Black Friday gets all the attention, but Thanksgiving is a notable holiday for grocery retailers: 86% of consumers plan to purchase food for an event, according to a survey by JDA. While 83% of shoppers will grab their ingredients in-store, e-Commerce is playing a growing role: 7% of consumers plan to order holiday essentials online — almost double the projected rate of overall grocery e-Commerce purchases in 2018.
Nearly half of this digital shopping group, 46%, said this will be their first time ordering food products online. The top reason given for ordering Thanksgiving ingredients online was convenience, cited by more than 61% of shoppers.
Among this group of online Thanksgiving shoppers, 40% plan on buying their turkeys online. But hosts and their guests also will purchase a wide variety of food and drinks to complement the main course:
- Canned vegetables, boxed stuffing and other non-perishables (60%);
- Fresh produce (45%);
- Dessert (38%);
- Cider, beer or wine (38%); and
- Pre-prepared sides or salads (30%).
Shoppers’ lack of time and their growing trust in delivery options makes Thanksgiving a golden opportunity for retailers to promote their delivery options to existing customers: 8% of shoppers will combine in-store shopping with delivery services. By complementing their promotions with free or discounted delivery, grocers can convince their base to give other purchasing options a try.
“I think the holidays are a logical place for this,” said JoAnn Martin, VP of Retail Industry Strategy at JDA in an interview with Retail TouchPoints. “A lot of family traditions revolve around food and groceries, so I think it’s a jumping-off point, but it will also continue to accelerate.”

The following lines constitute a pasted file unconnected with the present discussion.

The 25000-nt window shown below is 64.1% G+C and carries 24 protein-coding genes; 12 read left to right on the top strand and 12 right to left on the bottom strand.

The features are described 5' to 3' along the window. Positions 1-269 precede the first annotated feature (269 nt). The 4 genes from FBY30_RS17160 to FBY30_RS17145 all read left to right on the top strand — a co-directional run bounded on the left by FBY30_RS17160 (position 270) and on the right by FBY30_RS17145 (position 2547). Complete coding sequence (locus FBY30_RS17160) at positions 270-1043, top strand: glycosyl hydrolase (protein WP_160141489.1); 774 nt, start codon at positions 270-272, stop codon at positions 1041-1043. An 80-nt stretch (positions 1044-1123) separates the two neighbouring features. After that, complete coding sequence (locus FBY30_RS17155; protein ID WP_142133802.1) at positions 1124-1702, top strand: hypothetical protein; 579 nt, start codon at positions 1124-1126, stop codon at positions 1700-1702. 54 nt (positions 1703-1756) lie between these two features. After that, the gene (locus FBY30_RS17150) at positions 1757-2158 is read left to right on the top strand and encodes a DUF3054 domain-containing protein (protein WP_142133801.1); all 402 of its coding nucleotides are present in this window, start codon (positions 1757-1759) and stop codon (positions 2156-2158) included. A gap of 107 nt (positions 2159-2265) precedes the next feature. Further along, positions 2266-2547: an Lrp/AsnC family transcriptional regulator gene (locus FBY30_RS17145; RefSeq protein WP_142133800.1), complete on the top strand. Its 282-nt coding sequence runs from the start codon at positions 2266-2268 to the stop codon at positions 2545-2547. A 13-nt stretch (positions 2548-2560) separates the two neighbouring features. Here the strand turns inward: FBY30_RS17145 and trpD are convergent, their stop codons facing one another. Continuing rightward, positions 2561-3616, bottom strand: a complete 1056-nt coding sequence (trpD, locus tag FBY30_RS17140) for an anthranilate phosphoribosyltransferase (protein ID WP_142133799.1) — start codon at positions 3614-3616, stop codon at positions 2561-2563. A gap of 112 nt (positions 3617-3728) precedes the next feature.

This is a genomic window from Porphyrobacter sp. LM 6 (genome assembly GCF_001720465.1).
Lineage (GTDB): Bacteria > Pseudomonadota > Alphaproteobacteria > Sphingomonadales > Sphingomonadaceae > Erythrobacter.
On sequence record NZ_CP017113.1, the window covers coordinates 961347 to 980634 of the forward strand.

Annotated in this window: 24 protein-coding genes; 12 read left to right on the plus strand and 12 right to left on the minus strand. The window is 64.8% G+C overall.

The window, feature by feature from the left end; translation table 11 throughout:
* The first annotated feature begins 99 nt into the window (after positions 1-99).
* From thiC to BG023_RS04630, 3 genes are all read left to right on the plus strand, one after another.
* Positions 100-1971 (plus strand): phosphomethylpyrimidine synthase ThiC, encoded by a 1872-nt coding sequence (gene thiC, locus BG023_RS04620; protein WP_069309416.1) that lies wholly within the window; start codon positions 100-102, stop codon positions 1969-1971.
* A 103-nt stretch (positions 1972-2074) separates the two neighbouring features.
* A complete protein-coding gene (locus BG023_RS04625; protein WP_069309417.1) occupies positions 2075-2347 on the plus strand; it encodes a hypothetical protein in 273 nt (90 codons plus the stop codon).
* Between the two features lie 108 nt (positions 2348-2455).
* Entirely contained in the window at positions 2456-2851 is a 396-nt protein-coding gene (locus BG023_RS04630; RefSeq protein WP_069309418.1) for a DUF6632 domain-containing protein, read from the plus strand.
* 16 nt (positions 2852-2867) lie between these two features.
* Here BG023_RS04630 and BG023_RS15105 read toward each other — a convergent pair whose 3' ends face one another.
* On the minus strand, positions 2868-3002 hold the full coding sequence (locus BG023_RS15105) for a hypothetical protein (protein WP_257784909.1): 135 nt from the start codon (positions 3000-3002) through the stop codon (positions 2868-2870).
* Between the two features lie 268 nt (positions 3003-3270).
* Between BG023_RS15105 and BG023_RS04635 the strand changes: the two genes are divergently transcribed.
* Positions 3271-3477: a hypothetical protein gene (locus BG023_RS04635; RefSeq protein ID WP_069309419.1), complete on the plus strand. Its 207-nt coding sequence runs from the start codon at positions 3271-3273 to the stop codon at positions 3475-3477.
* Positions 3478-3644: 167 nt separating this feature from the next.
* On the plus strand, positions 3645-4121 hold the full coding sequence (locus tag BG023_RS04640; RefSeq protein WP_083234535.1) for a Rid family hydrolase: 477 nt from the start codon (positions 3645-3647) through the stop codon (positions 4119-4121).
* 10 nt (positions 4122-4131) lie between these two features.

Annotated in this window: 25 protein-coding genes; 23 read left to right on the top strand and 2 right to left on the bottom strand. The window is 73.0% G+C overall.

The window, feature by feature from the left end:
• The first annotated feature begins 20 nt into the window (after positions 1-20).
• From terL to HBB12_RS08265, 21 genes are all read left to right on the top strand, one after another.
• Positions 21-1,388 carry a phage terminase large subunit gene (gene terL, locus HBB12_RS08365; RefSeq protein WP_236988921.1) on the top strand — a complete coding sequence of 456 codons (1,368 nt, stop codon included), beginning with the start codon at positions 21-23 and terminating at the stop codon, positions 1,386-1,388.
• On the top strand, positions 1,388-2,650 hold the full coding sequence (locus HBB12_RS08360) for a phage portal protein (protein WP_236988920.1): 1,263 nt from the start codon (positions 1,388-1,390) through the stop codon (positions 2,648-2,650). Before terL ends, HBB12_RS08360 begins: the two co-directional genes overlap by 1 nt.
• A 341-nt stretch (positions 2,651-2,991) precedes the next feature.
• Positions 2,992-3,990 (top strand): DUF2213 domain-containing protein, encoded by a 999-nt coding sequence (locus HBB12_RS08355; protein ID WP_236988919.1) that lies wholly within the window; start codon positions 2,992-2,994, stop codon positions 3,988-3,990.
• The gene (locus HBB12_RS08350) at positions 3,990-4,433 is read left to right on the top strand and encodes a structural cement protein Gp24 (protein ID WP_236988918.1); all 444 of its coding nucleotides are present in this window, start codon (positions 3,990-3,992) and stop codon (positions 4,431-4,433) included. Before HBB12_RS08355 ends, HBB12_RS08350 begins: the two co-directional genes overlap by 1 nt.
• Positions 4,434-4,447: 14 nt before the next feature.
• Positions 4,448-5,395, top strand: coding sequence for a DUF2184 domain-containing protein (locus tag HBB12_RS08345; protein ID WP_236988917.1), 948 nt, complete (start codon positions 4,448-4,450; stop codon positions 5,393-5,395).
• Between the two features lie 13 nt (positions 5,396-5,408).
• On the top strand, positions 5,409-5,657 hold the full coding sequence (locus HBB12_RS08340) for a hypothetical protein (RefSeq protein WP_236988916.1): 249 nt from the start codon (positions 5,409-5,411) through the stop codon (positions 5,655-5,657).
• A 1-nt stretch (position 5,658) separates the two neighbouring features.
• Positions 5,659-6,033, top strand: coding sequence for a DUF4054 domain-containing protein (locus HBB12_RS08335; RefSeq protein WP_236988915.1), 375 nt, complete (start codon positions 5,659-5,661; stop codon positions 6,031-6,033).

Online Research Leads To In-Store Sales
Brick-and-mortar retailers can benefit from an omnichannel approach that reduces friction by making the research process as simple as possible. Approximately 28% of shoppers research their potential purchases online before they buy, which leads to a 13% boost in spending in-store.
“In terms of differentiation, it’s about the experience for the customer,” said Martin. “What you see on the grocer’s site and their app is that they’re offering recipes and developing shopping lists off of that. You’re seeing them make it simple for the customers, and making it as customer-centered as possible.”
However, the research process doesn’t stop when shoppers go to the grocery: 27% of consumers plan on researching products in-store. Retailers should include striking displays and recipe suggestions to help undecided shoppers find what they need to perfect their upcoming feast.
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